Menalled, F. D., P. C. Marino, S. H. Gage, and D. A. Landis. 1999. Does agricultural landscape structure affect parasitism and parasitoid diversity? Ecological Applications 9:634-641.
This study evaluates whether previous observations of a higher percentage of parasitism and parasitoid diversity in a complex agricultural landscape, relative to a simple landscape, represent a general phenomenon. Rates of parasitism and parasitoid diversity of the armyworm (Pseudaletia unipuncta) were assessed in three replicate (Onondaga, Ingham, and Benton) regions in southern Michigan. Within each region, a simple landscape (primarily cropland) and a complex landscape (cropland intermixed with mid and late successional noncrop habitats) were identified through analysis of aerial photographs. In each landscape, three maize fields were selected, and second to fourth instar P. unipuncta were released into three replicate plots of maize plants. Larvae were recovered after 6 d and reared in the laboratory to record parasitoid emergence. A principal component analysis conducted on landscape variables indicated that simple and complex landscapes were true replicates. Extra-field vegetation was similar among the three simple landscapes but differed among complex sites. Parasitoid species diversity differed among regions, with six species recovered in Onondaga and two species from both Benton and Ingham. Rates of parasitism were only partially consistent with previous experimental results. In Ingham, results were similar to those found previously in this region; rates of parasitism and parasitoid diversity were higher in the complex landscape. However, in Onondaga and Benton, no difference in rates of parasitism or parasitoid diversity were found. Thus, the hypothesis that landscape complexity increases parasitoid diversity and rates of parasitism was not supported. Possible reasons for the observed differences in rates of parasitism among regions are discussed.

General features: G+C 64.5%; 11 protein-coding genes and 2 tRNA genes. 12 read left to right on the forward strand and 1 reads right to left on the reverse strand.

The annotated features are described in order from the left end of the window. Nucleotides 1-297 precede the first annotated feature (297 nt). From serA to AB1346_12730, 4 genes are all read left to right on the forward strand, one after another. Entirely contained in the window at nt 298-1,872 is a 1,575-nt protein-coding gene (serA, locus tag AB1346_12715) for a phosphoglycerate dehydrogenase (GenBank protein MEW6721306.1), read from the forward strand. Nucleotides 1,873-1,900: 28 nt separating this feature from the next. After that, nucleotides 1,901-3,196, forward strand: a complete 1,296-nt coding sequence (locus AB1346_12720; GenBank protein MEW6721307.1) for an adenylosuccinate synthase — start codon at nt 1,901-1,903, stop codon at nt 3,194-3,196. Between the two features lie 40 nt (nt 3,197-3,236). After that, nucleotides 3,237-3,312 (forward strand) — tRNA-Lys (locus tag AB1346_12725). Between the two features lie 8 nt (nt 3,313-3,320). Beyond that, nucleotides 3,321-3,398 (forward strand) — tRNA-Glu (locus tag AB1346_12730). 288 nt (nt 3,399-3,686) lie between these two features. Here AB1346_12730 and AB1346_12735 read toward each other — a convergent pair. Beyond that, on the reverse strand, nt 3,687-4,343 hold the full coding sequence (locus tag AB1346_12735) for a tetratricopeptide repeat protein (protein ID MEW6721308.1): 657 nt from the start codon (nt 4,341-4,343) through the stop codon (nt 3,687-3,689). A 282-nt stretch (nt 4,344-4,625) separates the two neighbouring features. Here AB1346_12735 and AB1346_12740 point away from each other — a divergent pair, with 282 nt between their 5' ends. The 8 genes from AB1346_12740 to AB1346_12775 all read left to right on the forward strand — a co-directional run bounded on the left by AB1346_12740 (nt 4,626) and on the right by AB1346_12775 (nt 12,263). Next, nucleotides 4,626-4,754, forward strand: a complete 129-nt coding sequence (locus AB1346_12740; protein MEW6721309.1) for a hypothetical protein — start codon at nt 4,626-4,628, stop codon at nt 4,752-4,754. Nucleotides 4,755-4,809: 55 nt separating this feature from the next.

Associated Treatment Areas:
Regional or Synthesis
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